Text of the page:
Review: Local group Infinite Apaches rock Rudyard’s

Written by on July 26, 2013

photo credit: Infinite Apaches

Editor’s note: this review was written by Nick Page back in May.

I had never been to Rudyard’s before but I had suddenly found myself there for two consecutive nights enjoying Canadian bands that deserve the space of a stadium but were given a loft. Not that I am complaining, I prefer a more intimate setting for live music. The pub is a quaint building hidden away from the main drag of Montrose dives. Its mordacious appearance is welcoming while the glares from some regulars were not. I felt it necessary to display loyalty to my city so I ordered a Weedwacker at an obnoxiously audible level. I then turned and made for the staircase where I made friends with an employee taking tickets and reading a copy of Stephen King’s “IT”. After a short conversation I headed upstairs and took a seat near the bar.

On this particular night Houston natives, Infinite Apaches, had the pleasure of warming up the crowd for The Besnard Lakes. The young Infinite Apaches had been walking around the pub all night. I had not realized this but once they took the stage I recalled seeing the band mates in various places earlier in the evening. It was clear that they were not concerned with a uniform appearance. Each person wore something that in no way matched anyone else on stage. I assumed they were a bunch of kids lacking direction. They seemed slightly disorganized and amateurish but perhaps it was just nerves. The crowd was obviously taken aback but we had no idea what we were in for.

Quickly, it became clear to me that their appearance meant nothing as this ragtag group of guys kicked into a groovy melody that took me by surprise. In a frenzy of swing, groove, doo-wop and psychedelic rock, Infinite Apaches are one of the more unique bands I have heard in a long time. I was disappointed in the audience who met the band with some mixed and even unappreciative reactions. I believe this negative response was due to their stage presence. The vocalist, Stephen Burton, did not move and inch while the bassist, Lou Miller, was all over the stage. The energy was off balance and this made their performance awkward. I believe if they work on that aspect of their dynamic they will attract a larger, more enthusiastic fan base.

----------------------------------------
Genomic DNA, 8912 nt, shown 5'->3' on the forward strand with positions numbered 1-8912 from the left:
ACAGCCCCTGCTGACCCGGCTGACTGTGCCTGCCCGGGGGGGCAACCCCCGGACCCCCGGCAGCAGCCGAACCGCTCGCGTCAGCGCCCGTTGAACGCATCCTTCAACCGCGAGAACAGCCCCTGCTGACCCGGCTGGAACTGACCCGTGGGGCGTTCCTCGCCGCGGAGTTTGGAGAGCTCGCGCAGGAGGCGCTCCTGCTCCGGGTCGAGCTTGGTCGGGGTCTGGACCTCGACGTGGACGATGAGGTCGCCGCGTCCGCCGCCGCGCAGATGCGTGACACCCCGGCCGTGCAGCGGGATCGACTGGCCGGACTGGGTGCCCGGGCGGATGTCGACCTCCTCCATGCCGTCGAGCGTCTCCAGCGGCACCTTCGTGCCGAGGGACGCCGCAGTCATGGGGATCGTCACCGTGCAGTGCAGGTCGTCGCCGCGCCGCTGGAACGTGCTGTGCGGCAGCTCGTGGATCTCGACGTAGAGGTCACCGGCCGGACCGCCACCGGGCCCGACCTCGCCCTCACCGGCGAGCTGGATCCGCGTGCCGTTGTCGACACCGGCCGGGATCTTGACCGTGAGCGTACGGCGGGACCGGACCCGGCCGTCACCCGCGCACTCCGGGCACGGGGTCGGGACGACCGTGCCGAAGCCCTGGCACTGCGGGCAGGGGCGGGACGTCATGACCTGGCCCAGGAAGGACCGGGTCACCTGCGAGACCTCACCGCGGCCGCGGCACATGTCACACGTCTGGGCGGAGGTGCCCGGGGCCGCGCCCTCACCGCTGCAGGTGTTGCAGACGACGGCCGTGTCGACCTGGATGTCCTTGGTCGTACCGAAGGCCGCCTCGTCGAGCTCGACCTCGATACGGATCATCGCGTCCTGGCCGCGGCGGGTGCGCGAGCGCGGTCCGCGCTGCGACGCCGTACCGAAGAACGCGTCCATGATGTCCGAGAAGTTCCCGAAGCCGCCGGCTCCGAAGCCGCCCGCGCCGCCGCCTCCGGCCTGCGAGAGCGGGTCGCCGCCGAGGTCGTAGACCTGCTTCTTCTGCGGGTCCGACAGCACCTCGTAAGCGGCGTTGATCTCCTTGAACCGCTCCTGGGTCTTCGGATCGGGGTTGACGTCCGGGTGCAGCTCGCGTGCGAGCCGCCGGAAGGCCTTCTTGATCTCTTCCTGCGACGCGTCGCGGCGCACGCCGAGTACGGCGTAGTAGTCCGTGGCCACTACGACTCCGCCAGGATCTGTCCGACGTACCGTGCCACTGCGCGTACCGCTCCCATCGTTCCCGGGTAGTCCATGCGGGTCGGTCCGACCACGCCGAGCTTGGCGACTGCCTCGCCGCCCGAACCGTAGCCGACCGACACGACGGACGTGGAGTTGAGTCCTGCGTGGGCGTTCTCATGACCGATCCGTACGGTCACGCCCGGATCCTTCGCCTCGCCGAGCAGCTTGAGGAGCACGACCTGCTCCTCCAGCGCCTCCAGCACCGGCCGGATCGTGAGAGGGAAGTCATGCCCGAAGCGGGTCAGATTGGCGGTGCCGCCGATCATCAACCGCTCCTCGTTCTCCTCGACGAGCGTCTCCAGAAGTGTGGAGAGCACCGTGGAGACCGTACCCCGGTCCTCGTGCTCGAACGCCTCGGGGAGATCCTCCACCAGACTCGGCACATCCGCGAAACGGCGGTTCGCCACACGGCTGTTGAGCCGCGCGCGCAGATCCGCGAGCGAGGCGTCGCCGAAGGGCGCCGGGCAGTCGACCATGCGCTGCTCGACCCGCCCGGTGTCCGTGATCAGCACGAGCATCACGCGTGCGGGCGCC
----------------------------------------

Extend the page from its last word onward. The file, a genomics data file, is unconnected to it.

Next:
Having said that, their most recent album, “Suave Creation of the Monolithic Order” is solid. It teeters on the line of chaos and disorganization but somehow they keep it together. I find myself going back and listening to a track called “Scout’s Honor”. It has a charming tune and a nostalgic beat yet it feels fresh. After the show I approached drummer J. Alexander Blue at the bar near my seat. I shared with him my observation about their unique blend of genres and Blue simply said, “We don’t want to pigeonhole ourselves”. I thought about talking with Miller, the bassist, but I couldn’t bring myself to do it. Miller walked past me and sat quietly by the pool table with their merchandise on top of it. I observed from my seat and watched people walk by without acknowledging him. This is part of being a musician. You make yourself vulnerable by putting yourself and your music in front of strangers and hope for the best. Infinite Apaches will go places as long as they stick to their guns. They will be performing at Free Press Summer Fest this year and I strongly suggest you see them for yourself.

Click HERE to listen and purchase their music.

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